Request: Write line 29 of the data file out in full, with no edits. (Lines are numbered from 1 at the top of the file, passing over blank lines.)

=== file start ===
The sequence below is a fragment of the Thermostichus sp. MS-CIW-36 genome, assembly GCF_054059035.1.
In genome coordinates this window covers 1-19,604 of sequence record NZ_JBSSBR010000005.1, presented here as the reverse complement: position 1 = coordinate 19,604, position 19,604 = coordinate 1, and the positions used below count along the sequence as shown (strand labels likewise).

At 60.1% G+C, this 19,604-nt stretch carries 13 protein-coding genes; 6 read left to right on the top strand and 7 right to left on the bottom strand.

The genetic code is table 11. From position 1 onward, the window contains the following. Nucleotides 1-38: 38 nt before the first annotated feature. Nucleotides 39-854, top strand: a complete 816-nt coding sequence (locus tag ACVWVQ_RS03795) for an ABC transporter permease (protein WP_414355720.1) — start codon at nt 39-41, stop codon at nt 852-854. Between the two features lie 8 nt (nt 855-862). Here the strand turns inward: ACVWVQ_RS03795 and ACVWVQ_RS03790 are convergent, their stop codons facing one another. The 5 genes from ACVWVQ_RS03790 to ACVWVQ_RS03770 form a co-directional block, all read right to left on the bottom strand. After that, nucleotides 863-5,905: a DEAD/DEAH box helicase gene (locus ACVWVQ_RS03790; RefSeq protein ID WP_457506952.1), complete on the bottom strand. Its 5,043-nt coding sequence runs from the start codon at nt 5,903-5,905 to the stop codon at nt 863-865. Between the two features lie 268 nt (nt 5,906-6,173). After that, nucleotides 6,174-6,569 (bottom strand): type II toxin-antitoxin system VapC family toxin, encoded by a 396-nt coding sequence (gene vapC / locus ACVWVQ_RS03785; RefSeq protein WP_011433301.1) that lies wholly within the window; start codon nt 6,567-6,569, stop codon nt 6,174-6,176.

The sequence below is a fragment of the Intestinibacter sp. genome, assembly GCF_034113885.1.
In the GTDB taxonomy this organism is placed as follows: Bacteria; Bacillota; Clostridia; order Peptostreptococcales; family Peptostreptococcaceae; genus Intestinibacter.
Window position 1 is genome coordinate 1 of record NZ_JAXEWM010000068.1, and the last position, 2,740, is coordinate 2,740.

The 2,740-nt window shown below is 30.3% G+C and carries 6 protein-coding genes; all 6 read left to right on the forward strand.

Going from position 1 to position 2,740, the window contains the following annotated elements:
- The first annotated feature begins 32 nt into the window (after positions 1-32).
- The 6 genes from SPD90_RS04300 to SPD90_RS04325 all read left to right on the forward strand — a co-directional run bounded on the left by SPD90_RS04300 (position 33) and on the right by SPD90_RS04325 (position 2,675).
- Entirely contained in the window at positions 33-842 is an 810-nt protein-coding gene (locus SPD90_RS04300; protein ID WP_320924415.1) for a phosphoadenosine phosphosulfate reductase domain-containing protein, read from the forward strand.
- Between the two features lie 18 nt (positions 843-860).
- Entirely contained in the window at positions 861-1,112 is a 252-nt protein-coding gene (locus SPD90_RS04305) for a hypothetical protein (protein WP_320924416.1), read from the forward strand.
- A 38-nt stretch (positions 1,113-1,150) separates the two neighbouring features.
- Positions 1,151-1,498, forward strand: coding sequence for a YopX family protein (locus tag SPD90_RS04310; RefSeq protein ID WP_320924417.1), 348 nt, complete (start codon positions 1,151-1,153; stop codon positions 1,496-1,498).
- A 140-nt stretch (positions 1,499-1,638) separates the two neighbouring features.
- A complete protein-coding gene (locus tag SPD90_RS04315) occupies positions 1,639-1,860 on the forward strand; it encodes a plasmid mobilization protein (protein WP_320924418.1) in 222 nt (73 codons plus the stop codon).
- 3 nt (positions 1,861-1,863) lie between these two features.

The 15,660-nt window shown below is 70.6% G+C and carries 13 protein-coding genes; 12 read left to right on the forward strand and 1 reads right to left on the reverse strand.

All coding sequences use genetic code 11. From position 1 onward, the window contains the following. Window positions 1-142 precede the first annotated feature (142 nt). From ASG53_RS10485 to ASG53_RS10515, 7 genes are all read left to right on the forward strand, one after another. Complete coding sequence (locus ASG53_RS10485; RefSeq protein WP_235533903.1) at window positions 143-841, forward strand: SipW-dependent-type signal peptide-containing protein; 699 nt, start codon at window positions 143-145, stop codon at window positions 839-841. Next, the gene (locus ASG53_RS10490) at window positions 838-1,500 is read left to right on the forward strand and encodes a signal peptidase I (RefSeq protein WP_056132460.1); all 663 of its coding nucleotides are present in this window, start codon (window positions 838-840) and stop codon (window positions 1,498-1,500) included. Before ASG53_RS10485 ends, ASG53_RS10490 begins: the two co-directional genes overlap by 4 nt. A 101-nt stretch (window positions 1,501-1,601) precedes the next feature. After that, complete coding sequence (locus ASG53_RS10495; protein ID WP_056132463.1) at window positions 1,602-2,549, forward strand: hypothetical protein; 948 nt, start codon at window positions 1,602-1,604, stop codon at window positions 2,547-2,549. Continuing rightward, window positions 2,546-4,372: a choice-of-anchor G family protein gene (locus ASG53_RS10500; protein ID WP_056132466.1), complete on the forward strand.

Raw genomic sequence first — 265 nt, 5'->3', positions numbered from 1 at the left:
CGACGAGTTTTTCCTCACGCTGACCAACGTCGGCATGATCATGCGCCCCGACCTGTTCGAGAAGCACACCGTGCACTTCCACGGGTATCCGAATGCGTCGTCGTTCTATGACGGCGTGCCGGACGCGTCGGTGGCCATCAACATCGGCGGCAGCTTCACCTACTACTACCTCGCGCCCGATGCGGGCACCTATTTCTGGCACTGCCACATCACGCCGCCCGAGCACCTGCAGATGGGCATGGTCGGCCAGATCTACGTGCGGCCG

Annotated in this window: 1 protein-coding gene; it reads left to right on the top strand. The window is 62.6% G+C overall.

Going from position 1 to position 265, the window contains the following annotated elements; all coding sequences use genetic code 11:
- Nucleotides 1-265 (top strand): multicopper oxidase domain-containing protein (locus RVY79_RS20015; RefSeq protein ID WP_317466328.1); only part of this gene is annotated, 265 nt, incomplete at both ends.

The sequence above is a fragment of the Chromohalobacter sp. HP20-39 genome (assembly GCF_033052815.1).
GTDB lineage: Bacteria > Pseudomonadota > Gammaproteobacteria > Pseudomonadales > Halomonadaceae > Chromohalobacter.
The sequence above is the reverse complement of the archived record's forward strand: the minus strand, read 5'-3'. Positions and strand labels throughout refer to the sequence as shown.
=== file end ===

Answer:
The sequence above is the reverse complement of the archived record's forward strand: the minus strand, read 5'-3'. Positions and strand labels throughout refer to the sequence as shown.